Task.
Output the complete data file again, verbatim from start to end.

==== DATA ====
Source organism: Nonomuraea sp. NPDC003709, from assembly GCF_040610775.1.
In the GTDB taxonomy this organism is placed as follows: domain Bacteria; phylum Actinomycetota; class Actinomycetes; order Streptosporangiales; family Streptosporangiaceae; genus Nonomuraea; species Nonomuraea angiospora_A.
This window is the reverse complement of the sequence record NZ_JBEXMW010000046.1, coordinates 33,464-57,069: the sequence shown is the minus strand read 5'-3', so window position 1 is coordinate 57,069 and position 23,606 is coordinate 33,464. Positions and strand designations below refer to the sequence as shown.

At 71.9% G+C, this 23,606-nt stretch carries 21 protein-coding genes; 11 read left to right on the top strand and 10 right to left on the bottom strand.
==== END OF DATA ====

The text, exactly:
Source organism: Nonomuraea sp. NPDC003709, from assembly GCF_040610775.1.
In the GTDB taxonomy this organism is placed as follows: domain Bacteria; phylum Actinomycetota; class Actinomycetes; order Streptosporangiales; family Streptosporangiaceae; genus Nonomuraea; species Nonomuraea angiospora_A.
This window is the reverse complement of the sequence record NZ_JBEXMW010000046.1, coordinates 33,464-57,069: the sequence shown is the minus strand read 5'-3', so window position 1 is coordinate 57,069 and position 23,606 is coordinate 33,464. Positions and strand designations below refer to the sequence as shown.

At 71.9% G+C, this 23,606-nt stretch carries 21 protein-coding genes; 11 read left to right on the top strand and 10 right to left on the bottom strand.